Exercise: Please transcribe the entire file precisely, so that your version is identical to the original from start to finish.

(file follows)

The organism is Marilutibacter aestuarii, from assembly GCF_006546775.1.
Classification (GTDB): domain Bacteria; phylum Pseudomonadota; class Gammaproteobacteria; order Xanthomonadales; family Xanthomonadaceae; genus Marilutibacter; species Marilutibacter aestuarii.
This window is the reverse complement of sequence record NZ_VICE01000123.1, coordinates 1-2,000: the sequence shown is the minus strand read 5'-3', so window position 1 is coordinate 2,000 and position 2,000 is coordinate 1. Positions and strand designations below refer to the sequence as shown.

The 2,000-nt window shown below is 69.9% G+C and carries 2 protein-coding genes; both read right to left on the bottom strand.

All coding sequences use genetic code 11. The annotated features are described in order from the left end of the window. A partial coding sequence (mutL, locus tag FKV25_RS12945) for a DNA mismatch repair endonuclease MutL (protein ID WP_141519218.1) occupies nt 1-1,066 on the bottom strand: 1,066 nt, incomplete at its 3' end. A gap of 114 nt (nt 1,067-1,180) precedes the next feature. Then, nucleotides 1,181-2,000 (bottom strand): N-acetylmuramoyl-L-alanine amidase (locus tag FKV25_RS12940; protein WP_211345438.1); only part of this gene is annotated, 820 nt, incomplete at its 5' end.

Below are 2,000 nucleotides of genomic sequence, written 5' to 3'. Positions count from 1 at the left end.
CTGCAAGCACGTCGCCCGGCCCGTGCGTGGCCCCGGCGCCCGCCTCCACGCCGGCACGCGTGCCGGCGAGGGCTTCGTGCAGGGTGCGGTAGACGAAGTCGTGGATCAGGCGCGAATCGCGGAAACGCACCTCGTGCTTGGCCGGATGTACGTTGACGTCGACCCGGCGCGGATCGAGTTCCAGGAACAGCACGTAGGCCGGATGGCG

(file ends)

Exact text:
The organism is Marilutibacter aestuarii, from assembly GCF_006546775.1.
Classification (GTDB): domain Bacteria; phylum Pseudomonadota; class Gammaproteobacteria; order Xanthomonadales; family Xanthomonadaceae; genus Marilutibacter; species Marilutibacter aestuarii.
This window is the reverse complement of sequence record NZ_VICE01000123.1, coordinates 1-2,000: the sequence shown is the minus strand read 5'-3', so window position 1 is coordinate 2,000 and position 2,000 is coordinate 1. Positions and strand designations below refer to the sequence as shown.

The 2,000-nt window shown below is 69.9% G+C and carries 2 protein-coding genes; both read right to left on the bottom strand.

All coding sequences use genetic code 11. The annotated features are described in order from the left end of the window. A partial coding sequence (mutL, locus tag FKV25_RS12945) for a DNA mismatch repair endonuclease MutL (protein ID WP_141519218.1) occupies nt 1-1,066 on the bottom strand: 1,066 nt, incomplete at its 3' end. A gap of 114 nt (nt 1,067-1,180) precedes the next feature. Then, nucleotides 1,181-2,000 (bottom strand): N-acetylmuramoyl-L-alanine amidase (locus tag FKV25_RS12940; protein WP_211345438.1); only part of this gene is annotated, 820 nt, incomplete at its 5' end.

Below are 2,000 nucleotides of genomic sequence, written 5' to 3'. Positions count from 1 at the left end.
CTGCAAGCACGTCGCCCGGCCCGTGCGTGGCCCCGGCGCCCGCCTCCACGCCGGCACGCGTGCCGGCGAGGGCTTCGTGCAGGGTGCGGTAGACGAAGTCGTGGATCAGGCGCGAATCGCGGAAACGCACCTCGTGCTTGGCCGGATGTACGTTGACGTCGACCCGGCGCGGATCGAGTTCCAGGAACAGCACGTAGGCCGGATGGCG